DEATH AT A FUNERAL Review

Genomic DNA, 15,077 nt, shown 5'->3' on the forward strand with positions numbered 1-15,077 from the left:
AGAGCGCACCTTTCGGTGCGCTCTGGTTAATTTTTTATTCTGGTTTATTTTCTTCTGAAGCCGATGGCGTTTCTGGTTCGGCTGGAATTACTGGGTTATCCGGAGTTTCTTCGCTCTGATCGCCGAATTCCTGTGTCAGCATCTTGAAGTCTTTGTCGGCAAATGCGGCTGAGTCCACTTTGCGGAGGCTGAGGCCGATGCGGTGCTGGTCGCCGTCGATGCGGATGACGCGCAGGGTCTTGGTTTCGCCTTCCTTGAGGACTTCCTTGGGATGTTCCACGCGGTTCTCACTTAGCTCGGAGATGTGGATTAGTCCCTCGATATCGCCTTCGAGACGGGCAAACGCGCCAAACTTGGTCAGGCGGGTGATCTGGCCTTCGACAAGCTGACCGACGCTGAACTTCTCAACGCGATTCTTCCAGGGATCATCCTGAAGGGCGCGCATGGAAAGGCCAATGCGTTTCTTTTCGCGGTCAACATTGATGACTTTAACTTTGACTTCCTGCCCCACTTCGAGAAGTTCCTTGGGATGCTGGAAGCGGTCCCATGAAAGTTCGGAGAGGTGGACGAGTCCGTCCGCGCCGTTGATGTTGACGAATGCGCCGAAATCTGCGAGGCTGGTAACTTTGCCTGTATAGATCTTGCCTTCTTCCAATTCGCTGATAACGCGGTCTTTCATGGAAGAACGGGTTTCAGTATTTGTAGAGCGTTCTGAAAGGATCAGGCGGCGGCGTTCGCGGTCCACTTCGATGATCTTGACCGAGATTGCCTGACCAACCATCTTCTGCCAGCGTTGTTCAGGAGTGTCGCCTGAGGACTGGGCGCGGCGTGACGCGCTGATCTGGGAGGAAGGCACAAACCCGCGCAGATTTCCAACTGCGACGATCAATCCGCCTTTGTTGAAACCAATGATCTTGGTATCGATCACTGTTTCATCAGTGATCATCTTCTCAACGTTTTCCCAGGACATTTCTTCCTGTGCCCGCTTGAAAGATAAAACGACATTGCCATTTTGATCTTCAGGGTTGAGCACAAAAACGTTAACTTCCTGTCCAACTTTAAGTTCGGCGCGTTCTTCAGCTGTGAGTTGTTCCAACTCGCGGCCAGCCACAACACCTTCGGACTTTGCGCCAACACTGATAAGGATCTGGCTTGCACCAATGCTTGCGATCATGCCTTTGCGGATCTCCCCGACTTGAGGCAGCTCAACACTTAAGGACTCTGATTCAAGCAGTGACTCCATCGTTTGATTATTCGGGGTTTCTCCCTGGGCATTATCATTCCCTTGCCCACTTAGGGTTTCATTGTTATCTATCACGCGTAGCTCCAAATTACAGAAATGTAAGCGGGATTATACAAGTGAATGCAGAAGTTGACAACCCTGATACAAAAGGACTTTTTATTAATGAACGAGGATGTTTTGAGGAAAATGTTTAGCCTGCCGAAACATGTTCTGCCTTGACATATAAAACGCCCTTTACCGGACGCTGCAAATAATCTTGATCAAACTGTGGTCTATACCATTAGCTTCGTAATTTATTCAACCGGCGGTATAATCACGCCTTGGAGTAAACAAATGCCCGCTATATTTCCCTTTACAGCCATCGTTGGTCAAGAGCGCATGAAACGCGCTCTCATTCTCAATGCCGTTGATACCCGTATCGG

First things first, I have not seen the British version of 'Death at a Funeral' although I have heard great things about it and plan on seeing it soon. Going in to the Hollywood version I didn't know what to expect, except for a great ensemble cast that would hopefully bring the funny. I hate for my opinion of this film to be solely influenced by that of the British version so in most ways I am happy that I saw this version first and had nothing looming over its head to compare or live up to. Standing on its own, this American 'Death at a Funeral' is one funny film. As with last week's 'Date Night' it is sometimes quite farcical, but 'Death at a Funeral' has a much stronger script. Chris Rock heads up the cast as the oldest son of the deceased family patriarch. He holds things together well as you would expect Mr. Rock to do, but for me he has always given off that vibe of trying to act a little too hard and in fact force being funny. This is especially true when he delivers his one-liners. His younger and more popular brother is played by Martin Lawrence who, after this and 'Roscoe Jenkins', seems to work best when he is surrounded by other funny people. Here he is the sleazebag brother who writes hack novels but gets published and doesn't know how to spend his money so his brother ends up paying for everything. While these two anchor the film, and honestly they do a great job of it, the remainder of the cast is filled with extended relatives and strangers who cause all sorts of mishaps that are just a tad past the believability line sometimes. The wonderful Danny Glover plays real old as Uncle Russell, who is constantly angry and takes most of it out on Tracy Morgan, who isn't as annoying as you might imagine here, and acts as if he is part of the family but apparently isn't although I'm not sure it ever explained how he knew them at all. In turn he is good friends with Luke Wilson's character. I like Wilson and enjoy most of his work and he creates some of the best dynamics in the drama here as a suck-up to the brother of the deceased in hopes he will get with his daughter and in the end his money. Problem with that is his daughter, played by the very busy Zoe Saldana is already engaged to James Marsden whom her father hates. Here is where the film really wins you over. I have heard that Marsden does a great spin on the original character here and others have said he is a disgrace for even attempting to do so. For me, he was the best thing about this movie. He is hilarious every second he is on screen. I saw this in a theater that maybe had ten other people in it and everyone was laughing out loud when Marsden was on screen. If you see this for one reason, see it because of him. As the previews gave away, the thick of the plot revolves around a blackmail scheme by the dead mans low down lover. Played by Peter Dinklage, the only cast member from the original. All of this is executed nicely, the pacing is great and the audience is never bored. Much like 'Roscoe Jenkins' this is a collaborative comedy and for the most part it succeeds. I have to mention Columbus Short, as he does a great job here as the cause for all the Valium taking and I hope to see him in more films in the future. Now, off to watch the original, let's hope I haven't let myself sound like a fool.